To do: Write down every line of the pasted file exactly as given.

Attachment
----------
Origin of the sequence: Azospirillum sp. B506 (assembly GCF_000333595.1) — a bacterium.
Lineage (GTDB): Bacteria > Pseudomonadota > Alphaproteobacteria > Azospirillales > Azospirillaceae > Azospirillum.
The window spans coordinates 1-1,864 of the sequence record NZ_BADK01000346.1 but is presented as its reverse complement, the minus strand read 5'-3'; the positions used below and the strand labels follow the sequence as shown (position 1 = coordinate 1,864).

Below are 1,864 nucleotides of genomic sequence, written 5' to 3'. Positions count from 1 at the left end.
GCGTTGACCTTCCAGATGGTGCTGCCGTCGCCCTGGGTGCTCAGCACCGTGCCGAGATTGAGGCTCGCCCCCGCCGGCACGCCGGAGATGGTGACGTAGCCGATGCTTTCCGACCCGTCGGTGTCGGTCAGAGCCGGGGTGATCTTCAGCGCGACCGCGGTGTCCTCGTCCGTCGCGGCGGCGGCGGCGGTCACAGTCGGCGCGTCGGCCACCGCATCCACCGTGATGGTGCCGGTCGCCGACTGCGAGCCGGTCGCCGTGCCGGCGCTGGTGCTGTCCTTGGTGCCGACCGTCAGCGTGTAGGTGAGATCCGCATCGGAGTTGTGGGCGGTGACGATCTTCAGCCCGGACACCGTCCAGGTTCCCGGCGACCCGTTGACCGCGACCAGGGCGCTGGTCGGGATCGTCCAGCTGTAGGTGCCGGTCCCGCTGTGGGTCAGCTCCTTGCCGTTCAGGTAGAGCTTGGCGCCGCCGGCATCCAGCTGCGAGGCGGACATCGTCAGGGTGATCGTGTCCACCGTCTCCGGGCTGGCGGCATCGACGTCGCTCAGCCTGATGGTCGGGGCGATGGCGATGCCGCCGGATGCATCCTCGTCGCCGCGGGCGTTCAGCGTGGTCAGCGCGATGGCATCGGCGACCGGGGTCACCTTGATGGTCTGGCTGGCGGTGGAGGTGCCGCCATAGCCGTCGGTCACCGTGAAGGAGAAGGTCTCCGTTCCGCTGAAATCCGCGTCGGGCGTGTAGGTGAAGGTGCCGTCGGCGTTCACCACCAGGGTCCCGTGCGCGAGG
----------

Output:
Origin of the sequence: Azospirillum sp. B506 (assembly GCF_000333595.1) — a bacterium.
Lineage (GTDB): Bacteria > Pseudomonadota > Alphaproteobacteria > Azospirillales > Azospirillaceae > Azospirillum.
The window spans coordinates 1-1,864 of the sequence record NZ_BADK01000346.1 but is presented as its reverse complement, the minus strand read 5'-3'; the positions used below and the strand labels follow the sequence as shown (position 1 = coordinate 1,864).

Below are 1,864 nucleotides of genomic sequence, written 5' to 3'. Positions count from 1 at the left end.
GCGTTGACCTTCCAGATGGTGCTGCCGTCGCCCTGGGTGCTCAGCACCGTGCCGAGATTGAGGCTCGCCCCCGCCGGCACGCCGGAGATGGTGACGTAGCCGATGCTTTCCGACCCGTCGGTGTCGGTCAGAGCCGGGGTGATCTTCAGCGCGACCGCGGTGTCCTCGTCCGTCGCGGCGGCGGCGGCGGTCACAGTCGGCGCGTCGGCCACCGCATCCACCGTGATGGTGCCGGTCGCCGACTGCGAGCCGGTCGCCGTGCCGGCGCTGGTGCTGTCCTTGGTGCCGACCGTCAGCGTGTAGGTGAGATCCGCATCGGAGTTGTGGGCGGTGACGATCTTCAGCCCGGACACCGTCCAGGTTCCCGGCGACCCGTTGACCGCGACCAGGGCGCTGGTCGGGATCGTCCAGCTGTAGGTGCCGGTCCCGCTGTGGGTCAGCTCCTTGCCGTTCAGGTAGAGCTTGGCGCCGCCGGCATCCAGCTGCGAGGCGGACATCGTCAGGGTGATCGTGTCCACCGTCTCCGGGCTGGCGGCATCGACGTCGCTCAGCCTGATGGTCGGGGCGATGGCGATGCCGCCGGATGCATCCTCGTCGCCGCGGGCGTTCAGCGTGGTCAGCGCGATGGCATCGGCGACCGGGGTCACCTTGATGGTCTGGCTGGCGGTGGAGGTGCCGCCATAGCCGTCGGTCACCGTGAAGGAGAAGGTCTCCGTTCCGCTGAAATCCGCGTCGGGCGTGTAGGTGAAGGTGCCGTCGGCGTTCACCACCAGGGTCCCGTGCGCGAGG